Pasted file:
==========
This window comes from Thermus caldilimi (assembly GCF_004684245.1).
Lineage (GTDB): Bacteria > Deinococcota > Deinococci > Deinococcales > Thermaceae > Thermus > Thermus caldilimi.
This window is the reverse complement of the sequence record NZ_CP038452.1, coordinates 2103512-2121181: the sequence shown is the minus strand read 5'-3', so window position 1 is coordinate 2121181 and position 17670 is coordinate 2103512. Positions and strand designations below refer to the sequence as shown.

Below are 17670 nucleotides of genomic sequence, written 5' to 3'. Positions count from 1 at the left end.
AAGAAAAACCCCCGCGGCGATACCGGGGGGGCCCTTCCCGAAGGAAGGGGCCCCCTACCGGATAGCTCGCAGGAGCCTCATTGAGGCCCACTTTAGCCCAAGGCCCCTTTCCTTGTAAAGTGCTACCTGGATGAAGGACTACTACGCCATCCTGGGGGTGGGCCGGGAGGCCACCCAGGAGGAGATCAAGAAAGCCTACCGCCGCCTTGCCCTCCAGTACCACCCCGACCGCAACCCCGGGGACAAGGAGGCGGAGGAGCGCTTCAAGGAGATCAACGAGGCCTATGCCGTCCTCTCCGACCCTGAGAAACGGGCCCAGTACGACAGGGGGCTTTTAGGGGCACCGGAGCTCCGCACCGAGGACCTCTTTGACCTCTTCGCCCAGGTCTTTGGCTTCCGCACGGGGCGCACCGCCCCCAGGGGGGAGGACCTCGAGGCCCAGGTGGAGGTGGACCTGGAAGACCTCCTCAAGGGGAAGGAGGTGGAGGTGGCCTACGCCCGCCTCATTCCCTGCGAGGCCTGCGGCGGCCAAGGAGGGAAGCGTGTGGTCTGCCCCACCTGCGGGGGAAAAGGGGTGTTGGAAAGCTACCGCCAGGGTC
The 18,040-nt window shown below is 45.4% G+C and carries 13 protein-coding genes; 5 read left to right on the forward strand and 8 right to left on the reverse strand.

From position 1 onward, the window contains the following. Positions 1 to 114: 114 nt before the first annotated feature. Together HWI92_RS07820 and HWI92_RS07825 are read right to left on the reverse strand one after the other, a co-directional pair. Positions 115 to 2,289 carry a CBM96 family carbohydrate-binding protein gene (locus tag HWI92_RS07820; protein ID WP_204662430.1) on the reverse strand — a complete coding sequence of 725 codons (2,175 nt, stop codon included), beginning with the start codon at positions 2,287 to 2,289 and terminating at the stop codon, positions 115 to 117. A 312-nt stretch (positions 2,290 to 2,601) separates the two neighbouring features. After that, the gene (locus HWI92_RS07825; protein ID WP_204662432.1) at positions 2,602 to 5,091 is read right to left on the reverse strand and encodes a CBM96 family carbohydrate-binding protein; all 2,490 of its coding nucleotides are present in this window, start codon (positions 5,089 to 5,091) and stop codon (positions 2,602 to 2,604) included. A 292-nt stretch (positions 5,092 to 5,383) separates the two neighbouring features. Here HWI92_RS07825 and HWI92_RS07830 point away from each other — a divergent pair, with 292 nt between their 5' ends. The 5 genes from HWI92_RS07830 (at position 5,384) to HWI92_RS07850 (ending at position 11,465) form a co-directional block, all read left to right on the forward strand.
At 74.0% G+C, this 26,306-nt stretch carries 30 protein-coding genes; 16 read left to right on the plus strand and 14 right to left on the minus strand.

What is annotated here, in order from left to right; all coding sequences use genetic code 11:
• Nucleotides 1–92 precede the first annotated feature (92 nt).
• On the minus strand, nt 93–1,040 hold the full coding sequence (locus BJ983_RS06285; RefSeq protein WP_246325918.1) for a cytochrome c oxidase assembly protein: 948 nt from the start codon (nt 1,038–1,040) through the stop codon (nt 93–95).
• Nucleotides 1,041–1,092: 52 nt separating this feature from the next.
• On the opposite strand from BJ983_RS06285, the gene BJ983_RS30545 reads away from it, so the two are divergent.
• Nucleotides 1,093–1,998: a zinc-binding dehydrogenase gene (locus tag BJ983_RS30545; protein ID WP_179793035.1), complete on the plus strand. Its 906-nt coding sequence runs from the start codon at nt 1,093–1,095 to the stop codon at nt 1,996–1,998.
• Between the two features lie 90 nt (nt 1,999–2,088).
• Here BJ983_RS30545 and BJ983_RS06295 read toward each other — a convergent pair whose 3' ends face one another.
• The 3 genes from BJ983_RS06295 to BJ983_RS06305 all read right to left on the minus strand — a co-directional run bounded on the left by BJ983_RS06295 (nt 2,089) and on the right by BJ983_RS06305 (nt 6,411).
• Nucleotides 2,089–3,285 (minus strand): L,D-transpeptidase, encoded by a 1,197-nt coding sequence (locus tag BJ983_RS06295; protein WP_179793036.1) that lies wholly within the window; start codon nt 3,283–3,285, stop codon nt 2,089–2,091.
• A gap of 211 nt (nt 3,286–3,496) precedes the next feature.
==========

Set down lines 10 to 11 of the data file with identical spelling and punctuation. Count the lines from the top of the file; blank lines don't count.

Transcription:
• Nucleotides 1–92 precede the first annotated feature (92 nt).
• On the minus strand, nt 93–1,040 hold the full coding sequence (locus BJ983_RS06285; RefSeq protein WP_246325918.1) for a cytochrome c oxidase assembly protein: 948 nt from the start codon (nt 1,038–1,040) through the stop codon (nt 93–95).